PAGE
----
Toll-free: 800-898-6028 | OKC Local: 405-755-1999 | Tulsa Local: 918-447-7777 | Text: 405-201-6643 | Email

What Are The Medical Aspects of Surrogacy?

The OK surrogacy process is a long and emotional process. Part of being sure you’re ready to be a surrogate is preparing for the veritable and inevitable emotional roller coaster. While it’s true, surrogacy can take a toll on your mental health, especially with pregnancy hormones–it’s equally important that you prepare for the medical aspects of surrogacy. One of the best types of prep work you can do is to educate yourself. There’s a lot that goes into surrogacy, even before the pregnancy. If you’re new to surrogacy and wanting to learn more about the medical side of surrogacy, we’ve got you covered. 

Adoption and Surrogacy Choices of Oklahoma is at the ready with compassionate experts, prepared to answer all of your questions and concerns. If you’re considering surrogacy in Oklahoma, we can help you determine if you qualify to be a surrogate. Surrogacy is an amazing and beautiful thing, and we want to be sure those who choose to become a surrogate mother are well advocated for and taken care of. We’ll make sure you understand every part of the surrogacy process, including all of the prep work, pre-screenings, and more. We want you to have an enjoyable surrogacy experience, and part of ensuring that is making sure we can avoid any massive road bumps. There are several medical screenings and background checks necessary for surrogacy, and you should be well aware of all of them before diving in. 

Important Medical Aspects to Consider Before Surrogacy

Before you even begin the application process to become a surrogate, you have to qualify. There are a lot of boxes you have to check to qualify, and your surrogacy agency will have a specific list of what they require. Becoming a surrogate isn’t as easy as you may think, and you should consider a few things before you apply. Be sure to speak to your surrogacy case work or your primary medical provider for more information. 

How was your previous pregnancy, labor, and delivery?

A very critical part of qualifying to be a surrogate is a previous healthy pregnancy. Think about how your last pregnancy went. Did you have any complications? Were there any excessive sickness or symptoms? Were there any labor or delivery issues? Did you have any medical problems post-delivery? These are crucial questions to ask yourself before promising to deliver a healthy baby for an intended family. Surrogacy isn’t something you want to roll the dice on. It is hard to say a pregnancy will go perfectly every time, but when you’ve been through it once with little to no issues, it’s usually a good indicator.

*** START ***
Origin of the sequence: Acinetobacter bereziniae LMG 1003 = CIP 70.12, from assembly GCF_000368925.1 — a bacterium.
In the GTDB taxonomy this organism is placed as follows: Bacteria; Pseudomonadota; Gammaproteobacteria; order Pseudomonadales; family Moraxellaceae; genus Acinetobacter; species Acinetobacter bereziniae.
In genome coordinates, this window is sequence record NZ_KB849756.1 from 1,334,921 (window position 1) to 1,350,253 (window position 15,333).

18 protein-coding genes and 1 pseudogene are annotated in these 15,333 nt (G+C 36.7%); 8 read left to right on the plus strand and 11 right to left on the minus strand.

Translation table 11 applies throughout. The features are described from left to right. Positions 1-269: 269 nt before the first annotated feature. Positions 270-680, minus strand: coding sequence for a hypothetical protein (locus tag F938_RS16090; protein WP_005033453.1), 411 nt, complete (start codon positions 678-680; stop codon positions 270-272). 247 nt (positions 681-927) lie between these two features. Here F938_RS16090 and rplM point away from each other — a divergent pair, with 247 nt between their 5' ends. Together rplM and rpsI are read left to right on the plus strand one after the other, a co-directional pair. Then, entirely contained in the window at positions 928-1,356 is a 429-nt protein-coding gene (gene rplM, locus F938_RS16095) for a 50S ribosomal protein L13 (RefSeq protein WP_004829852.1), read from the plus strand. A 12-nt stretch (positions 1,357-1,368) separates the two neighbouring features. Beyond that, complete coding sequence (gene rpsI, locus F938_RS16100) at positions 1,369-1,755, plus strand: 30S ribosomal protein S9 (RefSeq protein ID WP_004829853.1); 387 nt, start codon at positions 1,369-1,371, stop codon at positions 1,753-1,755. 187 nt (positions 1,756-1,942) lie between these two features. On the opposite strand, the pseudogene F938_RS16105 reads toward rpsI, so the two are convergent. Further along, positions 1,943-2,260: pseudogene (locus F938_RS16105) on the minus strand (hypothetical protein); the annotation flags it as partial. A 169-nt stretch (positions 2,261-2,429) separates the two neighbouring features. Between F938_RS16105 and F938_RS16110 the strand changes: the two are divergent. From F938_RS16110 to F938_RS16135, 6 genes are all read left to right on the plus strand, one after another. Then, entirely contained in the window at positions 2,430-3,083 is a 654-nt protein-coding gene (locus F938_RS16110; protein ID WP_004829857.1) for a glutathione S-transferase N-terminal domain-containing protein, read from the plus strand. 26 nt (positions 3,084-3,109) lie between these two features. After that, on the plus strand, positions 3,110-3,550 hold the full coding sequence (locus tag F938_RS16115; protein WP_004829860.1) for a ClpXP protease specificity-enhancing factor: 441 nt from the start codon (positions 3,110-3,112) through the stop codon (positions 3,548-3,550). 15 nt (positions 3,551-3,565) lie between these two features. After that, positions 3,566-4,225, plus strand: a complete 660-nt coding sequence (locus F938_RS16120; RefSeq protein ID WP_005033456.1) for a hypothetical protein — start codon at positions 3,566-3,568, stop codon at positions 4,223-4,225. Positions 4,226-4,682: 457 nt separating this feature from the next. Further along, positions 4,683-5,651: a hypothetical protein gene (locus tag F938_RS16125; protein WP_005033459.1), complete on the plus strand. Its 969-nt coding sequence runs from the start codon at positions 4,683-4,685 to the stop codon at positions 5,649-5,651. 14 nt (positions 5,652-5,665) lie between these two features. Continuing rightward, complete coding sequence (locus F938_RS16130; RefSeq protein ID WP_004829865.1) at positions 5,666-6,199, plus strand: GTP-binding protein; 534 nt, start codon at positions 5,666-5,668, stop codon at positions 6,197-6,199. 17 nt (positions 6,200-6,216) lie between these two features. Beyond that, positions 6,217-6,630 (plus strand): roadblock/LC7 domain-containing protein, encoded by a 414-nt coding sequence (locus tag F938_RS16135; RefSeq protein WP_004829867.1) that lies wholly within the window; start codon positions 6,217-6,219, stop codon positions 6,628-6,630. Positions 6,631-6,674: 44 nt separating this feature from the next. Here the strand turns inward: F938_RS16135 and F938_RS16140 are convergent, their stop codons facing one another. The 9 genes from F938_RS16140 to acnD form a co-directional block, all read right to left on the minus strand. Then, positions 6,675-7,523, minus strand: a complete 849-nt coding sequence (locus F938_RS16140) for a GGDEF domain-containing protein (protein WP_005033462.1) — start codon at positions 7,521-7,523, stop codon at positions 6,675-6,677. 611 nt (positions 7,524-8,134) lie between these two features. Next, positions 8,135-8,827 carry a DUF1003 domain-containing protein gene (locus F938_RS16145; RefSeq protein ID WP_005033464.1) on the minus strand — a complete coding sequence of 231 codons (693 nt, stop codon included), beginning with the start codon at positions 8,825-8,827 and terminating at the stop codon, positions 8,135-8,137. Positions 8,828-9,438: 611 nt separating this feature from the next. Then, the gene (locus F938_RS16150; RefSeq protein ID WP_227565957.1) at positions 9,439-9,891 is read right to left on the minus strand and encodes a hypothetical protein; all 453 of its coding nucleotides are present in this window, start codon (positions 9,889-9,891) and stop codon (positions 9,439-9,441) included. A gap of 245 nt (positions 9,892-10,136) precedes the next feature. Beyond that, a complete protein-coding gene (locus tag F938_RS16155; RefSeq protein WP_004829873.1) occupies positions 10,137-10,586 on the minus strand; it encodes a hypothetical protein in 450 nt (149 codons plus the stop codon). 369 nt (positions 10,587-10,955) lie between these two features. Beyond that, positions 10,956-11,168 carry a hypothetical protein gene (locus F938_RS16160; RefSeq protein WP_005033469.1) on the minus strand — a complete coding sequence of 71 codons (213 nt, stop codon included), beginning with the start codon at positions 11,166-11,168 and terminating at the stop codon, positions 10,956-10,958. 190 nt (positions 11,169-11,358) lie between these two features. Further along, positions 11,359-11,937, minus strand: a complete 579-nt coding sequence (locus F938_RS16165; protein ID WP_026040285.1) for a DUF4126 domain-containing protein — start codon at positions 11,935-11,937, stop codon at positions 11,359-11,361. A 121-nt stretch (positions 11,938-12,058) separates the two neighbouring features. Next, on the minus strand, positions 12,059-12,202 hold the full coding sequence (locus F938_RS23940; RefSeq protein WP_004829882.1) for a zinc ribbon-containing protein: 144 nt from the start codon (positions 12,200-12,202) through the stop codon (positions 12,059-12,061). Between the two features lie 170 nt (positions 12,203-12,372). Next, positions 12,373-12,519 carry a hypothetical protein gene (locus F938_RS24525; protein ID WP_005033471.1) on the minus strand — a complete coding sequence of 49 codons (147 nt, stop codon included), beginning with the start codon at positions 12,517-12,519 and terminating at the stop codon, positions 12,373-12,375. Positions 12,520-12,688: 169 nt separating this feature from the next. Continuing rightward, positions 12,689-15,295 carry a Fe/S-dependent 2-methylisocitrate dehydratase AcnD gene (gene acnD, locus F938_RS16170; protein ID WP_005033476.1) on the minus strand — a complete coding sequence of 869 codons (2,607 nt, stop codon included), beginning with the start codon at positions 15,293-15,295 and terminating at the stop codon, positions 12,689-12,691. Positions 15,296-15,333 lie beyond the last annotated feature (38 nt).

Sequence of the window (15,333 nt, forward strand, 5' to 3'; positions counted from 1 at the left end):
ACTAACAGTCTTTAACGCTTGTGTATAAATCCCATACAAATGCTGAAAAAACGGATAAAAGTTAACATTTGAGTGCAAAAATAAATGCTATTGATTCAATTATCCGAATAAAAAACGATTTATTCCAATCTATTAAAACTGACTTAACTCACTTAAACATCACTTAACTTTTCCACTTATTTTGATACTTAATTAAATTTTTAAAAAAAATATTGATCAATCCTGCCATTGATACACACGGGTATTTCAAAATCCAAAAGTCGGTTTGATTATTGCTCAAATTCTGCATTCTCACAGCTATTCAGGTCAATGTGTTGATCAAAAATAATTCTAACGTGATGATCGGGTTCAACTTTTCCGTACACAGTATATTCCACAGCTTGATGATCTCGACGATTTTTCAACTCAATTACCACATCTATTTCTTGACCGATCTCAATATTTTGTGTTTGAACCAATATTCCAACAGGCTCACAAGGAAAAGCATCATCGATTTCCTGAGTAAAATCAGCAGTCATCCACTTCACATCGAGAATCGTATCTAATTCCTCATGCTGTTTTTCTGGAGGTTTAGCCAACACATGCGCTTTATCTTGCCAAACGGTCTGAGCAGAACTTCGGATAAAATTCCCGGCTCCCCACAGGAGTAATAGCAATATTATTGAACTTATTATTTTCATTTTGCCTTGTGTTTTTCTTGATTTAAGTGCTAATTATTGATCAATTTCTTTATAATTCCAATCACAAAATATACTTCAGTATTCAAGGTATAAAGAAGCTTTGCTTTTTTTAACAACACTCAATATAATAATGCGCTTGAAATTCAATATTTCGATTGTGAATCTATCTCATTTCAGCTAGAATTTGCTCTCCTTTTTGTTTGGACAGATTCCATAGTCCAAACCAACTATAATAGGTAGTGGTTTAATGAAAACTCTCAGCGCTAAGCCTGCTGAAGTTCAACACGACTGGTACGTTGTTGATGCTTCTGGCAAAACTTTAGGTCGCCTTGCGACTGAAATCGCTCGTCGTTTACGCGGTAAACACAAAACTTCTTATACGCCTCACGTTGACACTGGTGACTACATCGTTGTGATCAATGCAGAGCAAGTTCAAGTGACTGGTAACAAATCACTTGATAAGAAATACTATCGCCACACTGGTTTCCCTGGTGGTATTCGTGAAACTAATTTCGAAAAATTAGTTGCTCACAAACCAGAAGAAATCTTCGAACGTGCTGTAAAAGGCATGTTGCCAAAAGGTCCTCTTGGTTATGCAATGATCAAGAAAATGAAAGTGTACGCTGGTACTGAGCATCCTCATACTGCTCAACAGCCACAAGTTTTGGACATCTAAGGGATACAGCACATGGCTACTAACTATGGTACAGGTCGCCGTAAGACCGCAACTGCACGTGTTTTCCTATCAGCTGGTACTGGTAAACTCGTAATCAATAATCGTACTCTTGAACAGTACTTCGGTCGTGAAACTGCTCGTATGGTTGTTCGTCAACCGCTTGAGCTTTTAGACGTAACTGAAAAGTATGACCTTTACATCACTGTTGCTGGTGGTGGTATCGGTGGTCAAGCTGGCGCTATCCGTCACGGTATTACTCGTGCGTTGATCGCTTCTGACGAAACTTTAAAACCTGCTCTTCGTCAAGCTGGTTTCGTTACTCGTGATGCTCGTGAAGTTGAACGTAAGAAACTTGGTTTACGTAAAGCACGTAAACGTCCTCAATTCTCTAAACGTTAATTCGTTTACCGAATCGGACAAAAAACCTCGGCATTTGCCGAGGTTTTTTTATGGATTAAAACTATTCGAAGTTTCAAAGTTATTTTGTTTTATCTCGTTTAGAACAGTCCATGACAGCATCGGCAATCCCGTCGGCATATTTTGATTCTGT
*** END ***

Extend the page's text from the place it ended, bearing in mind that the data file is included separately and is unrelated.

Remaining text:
Do You Have Any Medical Conditions That Could Affect The Pregnancy?

It may seem obvious, but previous medical conditions affect your qualifying status. Pre-existing conditions can cause several issues with fertility and pregnancy. If you have conditions like anemia, diabetes, obesity, or high blood pressure, to name a few, pregnancy could be dangerous for you and the baby. This is why we conduct such strict medical background checks and screenings. We don’t want to risk your life or the life of the baby. Better safe than sorry. 

Other Things to Consider About Surrogacy

Additionally, talk with your doctor about previous miscarriages. While having a miscarriage may not disqualify you from becoming a surrogate, if you’ve had more than a couple, talk with your doctor about risk factors. 

If you are currently on any medications, make sure they are safe to continue or stop taking during the IVF and pregnancy process. Open communication with your doctor is critical in assuring a smooth surrogacy process. 

  • Medical Screenings